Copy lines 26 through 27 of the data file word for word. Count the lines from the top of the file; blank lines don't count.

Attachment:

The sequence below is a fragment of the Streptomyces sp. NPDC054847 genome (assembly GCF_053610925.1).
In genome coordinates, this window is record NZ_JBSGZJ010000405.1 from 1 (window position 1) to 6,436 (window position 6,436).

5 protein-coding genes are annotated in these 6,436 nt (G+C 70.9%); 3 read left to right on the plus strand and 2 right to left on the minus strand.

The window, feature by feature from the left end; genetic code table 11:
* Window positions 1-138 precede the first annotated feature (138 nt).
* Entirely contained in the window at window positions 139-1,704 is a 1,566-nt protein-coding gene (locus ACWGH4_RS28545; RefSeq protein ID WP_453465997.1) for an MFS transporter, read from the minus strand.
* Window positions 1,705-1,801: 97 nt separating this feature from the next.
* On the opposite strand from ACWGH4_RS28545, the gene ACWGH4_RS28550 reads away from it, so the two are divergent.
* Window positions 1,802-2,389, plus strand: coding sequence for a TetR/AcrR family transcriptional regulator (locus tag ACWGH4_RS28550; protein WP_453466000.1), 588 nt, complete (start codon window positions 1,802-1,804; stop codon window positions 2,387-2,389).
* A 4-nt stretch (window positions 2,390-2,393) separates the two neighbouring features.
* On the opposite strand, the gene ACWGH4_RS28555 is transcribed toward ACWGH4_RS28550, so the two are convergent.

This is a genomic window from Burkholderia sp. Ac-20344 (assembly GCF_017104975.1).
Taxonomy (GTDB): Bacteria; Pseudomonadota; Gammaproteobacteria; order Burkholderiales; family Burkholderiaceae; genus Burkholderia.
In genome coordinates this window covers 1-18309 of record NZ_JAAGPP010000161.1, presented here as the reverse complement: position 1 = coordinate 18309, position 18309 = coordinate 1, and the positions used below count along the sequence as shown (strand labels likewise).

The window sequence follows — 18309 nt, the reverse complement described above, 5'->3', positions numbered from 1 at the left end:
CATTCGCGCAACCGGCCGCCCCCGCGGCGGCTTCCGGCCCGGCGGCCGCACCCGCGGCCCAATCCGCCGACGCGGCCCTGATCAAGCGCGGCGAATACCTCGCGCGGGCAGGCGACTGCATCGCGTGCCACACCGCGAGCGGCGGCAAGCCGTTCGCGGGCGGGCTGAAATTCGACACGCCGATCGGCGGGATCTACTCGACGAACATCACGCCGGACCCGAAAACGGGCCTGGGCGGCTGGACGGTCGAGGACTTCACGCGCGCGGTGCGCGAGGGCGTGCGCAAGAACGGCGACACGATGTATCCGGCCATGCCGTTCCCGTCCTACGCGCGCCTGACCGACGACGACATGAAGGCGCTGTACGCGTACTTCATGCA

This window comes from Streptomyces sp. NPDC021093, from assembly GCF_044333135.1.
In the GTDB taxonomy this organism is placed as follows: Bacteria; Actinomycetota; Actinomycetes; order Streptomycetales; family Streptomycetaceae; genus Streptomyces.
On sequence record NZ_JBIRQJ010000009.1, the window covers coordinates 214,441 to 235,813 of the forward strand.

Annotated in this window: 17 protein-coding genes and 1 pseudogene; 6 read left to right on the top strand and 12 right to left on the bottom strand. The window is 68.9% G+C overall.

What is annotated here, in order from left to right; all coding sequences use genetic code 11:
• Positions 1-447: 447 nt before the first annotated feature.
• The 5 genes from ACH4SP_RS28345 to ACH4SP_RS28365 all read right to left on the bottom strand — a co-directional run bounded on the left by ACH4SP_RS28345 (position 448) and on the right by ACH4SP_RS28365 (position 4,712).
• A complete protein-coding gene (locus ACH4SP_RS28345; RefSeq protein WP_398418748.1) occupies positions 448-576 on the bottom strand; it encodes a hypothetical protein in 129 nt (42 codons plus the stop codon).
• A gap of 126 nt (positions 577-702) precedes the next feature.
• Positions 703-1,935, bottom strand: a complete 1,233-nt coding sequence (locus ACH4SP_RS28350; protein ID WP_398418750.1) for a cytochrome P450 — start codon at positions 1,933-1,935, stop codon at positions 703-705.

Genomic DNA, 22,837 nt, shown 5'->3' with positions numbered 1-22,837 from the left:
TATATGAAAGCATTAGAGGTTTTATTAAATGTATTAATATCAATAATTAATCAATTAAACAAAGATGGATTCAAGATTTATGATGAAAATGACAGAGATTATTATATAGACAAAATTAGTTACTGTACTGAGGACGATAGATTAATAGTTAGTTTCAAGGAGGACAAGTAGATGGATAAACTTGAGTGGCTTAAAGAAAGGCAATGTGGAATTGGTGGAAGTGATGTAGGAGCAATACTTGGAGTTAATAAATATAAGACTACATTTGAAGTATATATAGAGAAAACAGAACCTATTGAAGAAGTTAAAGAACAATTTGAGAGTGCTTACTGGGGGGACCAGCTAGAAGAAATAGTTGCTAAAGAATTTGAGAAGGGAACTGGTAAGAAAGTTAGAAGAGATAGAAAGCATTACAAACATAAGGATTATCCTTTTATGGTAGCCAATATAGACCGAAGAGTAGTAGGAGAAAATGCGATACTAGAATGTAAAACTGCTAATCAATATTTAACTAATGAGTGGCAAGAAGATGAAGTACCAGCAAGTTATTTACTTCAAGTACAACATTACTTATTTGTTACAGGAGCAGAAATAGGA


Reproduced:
• Positions 703-1,935, bottom strand: a complete 1,233-nt coding sequence (locus ACH4SP_RS28350; protein ID WP_398418750.1) for a cytochrome P450 — start codon at positions 1,933-1,935, stop codon at positions 703-705.

Genomic DNA, 22,837 nt, shown 5'->3' with positions numbered 1-22,837 from the left: